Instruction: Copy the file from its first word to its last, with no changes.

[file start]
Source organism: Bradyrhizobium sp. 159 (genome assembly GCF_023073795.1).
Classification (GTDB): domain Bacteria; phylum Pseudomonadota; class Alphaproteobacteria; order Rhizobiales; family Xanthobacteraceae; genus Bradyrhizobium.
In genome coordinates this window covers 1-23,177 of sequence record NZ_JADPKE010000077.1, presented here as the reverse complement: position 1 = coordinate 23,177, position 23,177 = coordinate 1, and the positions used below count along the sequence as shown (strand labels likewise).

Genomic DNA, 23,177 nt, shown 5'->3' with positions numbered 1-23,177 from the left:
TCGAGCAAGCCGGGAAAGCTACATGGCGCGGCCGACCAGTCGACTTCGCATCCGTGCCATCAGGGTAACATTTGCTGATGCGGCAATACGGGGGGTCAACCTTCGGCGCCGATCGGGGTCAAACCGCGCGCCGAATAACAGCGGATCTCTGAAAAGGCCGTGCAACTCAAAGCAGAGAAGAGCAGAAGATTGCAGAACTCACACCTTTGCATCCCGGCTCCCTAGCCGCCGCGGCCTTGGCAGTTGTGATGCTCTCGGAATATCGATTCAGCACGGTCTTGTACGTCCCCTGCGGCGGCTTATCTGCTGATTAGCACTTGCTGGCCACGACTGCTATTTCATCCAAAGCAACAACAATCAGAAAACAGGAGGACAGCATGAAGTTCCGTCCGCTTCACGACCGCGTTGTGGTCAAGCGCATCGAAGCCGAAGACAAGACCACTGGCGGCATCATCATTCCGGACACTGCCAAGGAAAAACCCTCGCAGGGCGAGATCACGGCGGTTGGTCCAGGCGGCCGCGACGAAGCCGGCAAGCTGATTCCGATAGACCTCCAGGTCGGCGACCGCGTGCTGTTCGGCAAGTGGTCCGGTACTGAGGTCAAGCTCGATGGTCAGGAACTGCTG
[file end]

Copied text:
Source organism: Bradyrhizobium sp. 159 (genome assembly GCF_023073795.1).
Classification (GTDB): domain Bacteria; phylum Pseudomonadota; class Alphaproteobacteria; order Rhizobiales; family Xanthobacteraceae; genus Bradyrhizobium.
In genome coordinates this window covers 1-23,177 of sequence record NZ_JADPKE010000077.1, presented here as the reverse complement: position 1 = coordinate 23,177, position 23,177 = coordinate 1, and the positions used below count along the sequence as shown (strand labels likewise).

Genomic DNA, 23,177 nt, shown 5'->3' with positions numbered 1-23,177 from the left:
TCGAGCAAGCCGGGAAAGCTACATGGCGCGGCCGACCAGTCGACTTCGCATCCGTGCCATCAGGGTAACATTTGCTGATGCGGCAATACGGGGGGTCAACCTTCGGCGCCGATCGGGGTCAAACCGCGCGCCGAATAACAGCGGATCTCTGAAAAGGCCGTGCAACTCAAAGCAGAGAAGAGCAGAAGATTGCAGAACTCACACCTTTGCATCCCGGCTCCCTAGCCGCCGCGGCCTTGGCAGTTGTGATGCTCTCGGAATATCGATTCAGCACGGTCTTGTACGTCCCCTGCGGCGGCTTATCTGCTGATTAGCACTTGCTGGCCACGACTGCTATTTCATCCAAAGCAACAACAATCAGAAAACAGGAGGACAGCATGAAGTTCCGTCCGCTTCACGACCGCGTTGTGGTCAAGCGCATCGAAGCCGAAGACAAGACCACTGGCGGCATCATCATTCCGGACACTGCCAAGGAAAAACCCTCGCAGGGCGAGATCACGGCGGTTGGTCCAGGCGGCCGCGACGAAGCCGGCAAGCTGATTCCGATAGACCTCCAGGTCGGCGACCGCGTGCTGTTCGGCAAGTGGTCCGGTACTGAGGTCAAGCTCGATGGTCAGGAACTGCTG